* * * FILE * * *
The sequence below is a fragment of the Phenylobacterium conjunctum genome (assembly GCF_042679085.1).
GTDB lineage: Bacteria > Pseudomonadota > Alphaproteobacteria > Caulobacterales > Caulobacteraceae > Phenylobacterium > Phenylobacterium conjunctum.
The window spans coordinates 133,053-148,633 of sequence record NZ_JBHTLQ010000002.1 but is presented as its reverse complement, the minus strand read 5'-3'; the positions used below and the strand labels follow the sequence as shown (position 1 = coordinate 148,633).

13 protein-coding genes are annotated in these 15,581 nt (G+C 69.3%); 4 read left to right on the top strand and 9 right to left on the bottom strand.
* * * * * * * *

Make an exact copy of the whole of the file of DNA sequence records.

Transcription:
The sequence below is a fragment of the Phenylobacterium conjunctum genome (assembly GCF_042679085.1).
GTDB lineage: Bacteria > Pseudomonadota > Alphaproteobacteria > Caulobacterales > Caulobacteraceae > Phenylobacterium > Phenylobacterium conjunctum.
The window spans coordinates 133,053-148,633 of sequence record NZ_JBHTLQ010000002.1 but is presented as its reverse complement, the minus strand read 5'-3'; the positions used below and the strand labels follow the sequence as shown (position 1 = coordinate 148,633).

13 protein-coding genes are annotated in these 15,581 nt (G+C 69.3%); 4 read left to right on the top strand and 9 right to left on the bottom strand.